Brief non-symbolic, approximate number practice enhances subsequent exact symbolic arithmetic in children

Daniel C. Hyde, Saeeda Khanum, Elizabeth S. Spelke

Research output: Contribution to journalArticlepeer-review

Abstract

Recent research reveals a link between individual differences in mathematics achievement and performance on tasks that activate the approximate number system (ANS): a primitive cognitive system shared by diverse animal species and by humans of all ages. Here we used a brief experimental paradigm to test one causal hypothesis suggested by this relationship: activation of the ANS may enhance children's performance of symbolic arithmetic. Over 2 experiments, children who briefly practiced tasks that engaged primitive approximate numerical quantities performed better on subsequent exact, symbolic arithmetic problems than did children given other tasks involving comparison and manipulation of non-numerical magnitudes (brightness and length). The practice effect appeared specific to mathematics, as no differences between groups were observed on a comparable sentence completion task. These results move beyond correlational research and provide evidence that the exercise of non-symbolic numerical processes can enhance children's performance of symbolic mathematics.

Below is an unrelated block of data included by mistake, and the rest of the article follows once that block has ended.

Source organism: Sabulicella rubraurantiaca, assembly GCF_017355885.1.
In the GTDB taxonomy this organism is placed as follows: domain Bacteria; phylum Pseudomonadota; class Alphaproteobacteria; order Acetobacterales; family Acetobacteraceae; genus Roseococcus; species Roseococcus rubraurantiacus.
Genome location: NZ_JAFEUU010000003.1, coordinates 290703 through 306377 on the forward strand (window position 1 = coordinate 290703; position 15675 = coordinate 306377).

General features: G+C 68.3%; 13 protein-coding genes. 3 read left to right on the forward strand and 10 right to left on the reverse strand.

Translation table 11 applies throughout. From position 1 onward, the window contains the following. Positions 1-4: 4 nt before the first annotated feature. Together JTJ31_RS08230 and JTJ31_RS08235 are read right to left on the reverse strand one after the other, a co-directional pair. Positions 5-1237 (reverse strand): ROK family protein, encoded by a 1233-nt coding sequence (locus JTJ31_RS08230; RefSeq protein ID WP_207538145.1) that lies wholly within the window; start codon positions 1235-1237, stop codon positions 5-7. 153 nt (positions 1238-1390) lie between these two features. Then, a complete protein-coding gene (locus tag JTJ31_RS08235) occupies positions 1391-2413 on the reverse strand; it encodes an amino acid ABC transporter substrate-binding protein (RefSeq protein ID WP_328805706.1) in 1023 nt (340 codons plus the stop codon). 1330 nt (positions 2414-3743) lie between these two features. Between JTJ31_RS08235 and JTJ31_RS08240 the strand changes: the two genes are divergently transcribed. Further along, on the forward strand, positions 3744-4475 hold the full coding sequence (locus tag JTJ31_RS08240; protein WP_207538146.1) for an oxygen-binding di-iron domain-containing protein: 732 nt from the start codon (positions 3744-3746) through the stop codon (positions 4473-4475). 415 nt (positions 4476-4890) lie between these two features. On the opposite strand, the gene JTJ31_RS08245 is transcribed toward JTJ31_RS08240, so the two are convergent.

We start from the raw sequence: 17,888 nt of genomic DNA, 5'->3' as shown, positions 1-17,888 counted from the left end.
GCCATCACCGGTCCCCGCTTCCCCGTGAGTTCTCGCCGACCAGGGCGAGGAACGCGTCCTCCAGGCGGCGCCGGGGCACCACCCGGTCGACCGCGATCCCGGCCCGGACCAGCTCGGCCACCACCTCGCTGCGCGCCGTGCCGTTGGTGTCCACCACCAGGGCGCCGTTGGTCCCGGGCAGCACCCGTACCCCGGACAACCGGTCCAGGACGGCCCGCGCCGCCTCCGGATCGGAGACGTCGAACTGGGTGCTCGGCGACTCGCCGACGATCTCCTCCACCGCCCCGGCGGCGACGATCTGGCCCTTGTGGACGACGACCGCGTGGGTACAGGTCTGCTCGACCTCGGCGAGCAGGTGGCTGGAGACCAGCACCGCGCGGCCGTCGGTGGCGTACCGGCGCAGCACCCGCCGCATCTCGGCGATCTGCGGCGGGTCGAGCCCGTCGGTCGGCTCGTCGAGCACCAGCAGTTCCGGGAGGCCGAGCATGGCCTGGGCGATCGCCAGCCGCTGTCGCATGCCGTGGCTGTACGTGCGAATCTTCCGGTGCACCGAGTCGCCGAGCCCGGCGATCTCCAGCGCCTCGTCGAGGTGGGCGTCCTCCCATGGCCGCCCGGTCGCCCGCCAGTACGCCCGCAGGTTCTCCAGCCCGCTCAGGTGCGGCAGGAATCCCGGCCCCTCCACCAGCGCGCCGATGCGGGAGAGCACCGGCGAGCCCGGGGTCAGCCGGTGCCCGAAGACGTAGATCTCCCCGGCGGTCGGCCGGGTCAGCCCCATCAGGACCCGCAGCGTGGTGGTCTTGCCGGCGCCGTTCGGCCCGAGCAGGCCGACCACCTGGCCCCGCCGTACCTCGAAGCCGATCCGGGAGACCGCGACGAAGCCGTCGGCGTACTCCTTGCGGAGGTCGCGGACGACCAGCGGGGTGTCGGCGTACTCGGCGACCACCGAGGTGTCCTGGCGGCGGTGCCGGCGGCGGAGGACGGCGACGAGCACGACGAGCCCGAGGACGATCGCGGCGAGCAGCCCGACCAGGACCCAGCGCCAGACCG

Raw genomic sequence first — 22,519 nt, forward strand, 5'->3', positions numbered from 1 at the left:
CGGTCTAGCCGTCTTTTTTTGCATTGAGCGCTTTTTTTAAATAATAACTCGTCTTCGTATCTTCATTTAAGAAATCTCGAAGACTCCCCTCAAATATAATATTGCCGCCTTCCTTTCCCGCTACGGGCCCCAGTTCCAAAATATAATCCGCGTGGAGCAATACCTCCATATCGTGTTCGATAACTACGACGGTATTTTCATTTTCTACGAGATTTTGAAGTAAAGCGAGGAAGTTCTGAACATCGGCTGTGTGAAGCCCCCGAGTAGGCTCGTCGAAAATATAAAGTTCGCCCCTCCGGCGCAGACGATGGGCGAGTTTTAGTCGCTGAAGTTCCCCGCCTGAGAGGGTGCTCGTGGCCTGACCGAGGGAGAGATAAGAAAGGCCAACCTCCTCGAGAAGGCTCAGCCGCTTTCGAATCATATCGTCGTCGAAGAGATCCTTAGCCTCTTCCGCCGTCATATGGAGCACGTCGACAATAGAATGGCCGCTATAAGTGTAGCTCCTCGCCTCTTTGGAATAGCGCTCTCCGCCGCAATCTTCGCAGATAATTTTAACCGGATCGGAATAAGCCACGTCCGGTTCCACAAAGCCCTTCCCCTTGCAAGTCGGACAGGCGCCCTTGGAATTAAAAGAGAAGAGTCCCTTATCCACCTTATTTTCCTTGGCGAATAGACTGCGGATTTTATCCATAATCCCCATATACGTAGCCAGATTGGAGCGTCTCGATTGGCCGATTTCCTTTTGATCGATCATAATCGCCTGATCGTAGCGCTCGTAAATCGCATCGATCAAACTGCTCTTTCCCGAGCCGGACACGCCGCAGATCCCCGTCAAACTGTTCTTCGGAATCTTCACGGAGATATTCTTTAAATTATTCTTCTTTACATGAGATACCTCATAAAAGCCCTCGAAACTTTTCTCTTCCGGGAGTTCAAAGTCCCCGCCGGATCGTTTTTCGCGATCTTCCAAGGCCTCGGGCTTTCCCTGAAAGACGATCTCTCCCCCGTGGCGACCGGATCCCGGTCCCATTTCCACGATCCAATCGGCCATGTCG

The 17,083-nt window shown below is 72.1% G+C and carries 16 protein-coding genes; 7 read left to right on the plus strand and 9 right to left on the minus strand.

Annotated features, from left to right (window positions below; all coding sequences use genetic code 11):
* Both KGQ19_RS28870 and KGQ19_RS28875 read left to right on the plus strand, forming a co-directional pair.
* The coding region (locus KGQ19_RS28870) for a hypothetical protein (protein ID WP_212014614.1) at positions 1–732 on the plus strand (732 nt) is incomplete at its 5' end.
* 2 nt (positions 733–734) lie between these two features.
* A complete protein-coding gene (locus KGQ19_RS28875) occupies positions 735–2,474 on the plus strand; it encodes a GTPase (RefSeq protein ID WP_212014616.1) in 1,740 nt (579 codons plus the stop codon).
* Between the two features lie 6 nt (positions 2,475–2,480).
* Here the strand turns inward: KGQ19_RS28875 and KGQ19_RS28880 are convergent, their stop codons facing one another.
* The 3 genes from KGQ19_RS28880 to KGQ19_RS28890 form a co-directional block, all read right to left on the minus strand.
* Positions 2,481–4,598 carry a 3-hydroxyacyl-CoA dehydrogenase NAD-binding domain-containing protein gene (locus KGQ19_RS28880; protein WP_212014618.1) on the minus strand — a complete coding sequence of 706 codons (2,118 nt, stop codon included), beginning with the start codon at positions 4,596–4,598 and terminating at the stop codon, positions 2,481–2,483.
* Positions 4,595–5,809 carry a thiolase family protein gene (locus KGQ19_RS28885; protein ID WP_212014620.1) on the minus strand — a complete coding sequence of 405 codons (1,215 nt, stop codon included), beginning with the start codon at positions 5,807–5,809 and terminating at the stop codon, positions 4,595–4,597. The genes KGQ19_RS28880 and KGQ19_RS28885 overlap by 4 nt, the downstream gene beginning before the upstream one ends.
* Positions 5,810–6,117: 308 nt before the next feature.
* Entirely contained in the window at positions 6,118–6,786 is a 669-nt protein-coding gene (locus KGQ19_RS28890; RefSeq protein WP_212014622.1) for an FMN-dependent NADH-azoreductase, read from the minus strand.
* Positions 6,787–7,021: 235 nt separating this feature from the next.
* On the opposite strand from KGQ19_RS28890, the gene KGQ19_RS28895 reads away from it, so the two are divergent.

Original languageEnglish (US)
Pages (from-to)92-107
Number of pages16
JournalCognition
Volume131
Issue number1
DOIs
StatePublished - Apr 2014

Keywords

  • Approximate number system
  • Children
  • Mathematics
  • Numerical cognition
  • Symbols
  • Training

ASJC Scopus subject areas

  • Experimental and Cognitive Psychology
  • Language and Linguistics
  • Developmental and Educational Psychology
  • Linguistics and Language
  • Cognitive Neuroscience

Fingerprint Dive into the research topics of 'Brief non-symbolic, approximate number practice enhances subsequent exact symbolic arithmetic in children'. Together they form a unique fingerprint.

Cite this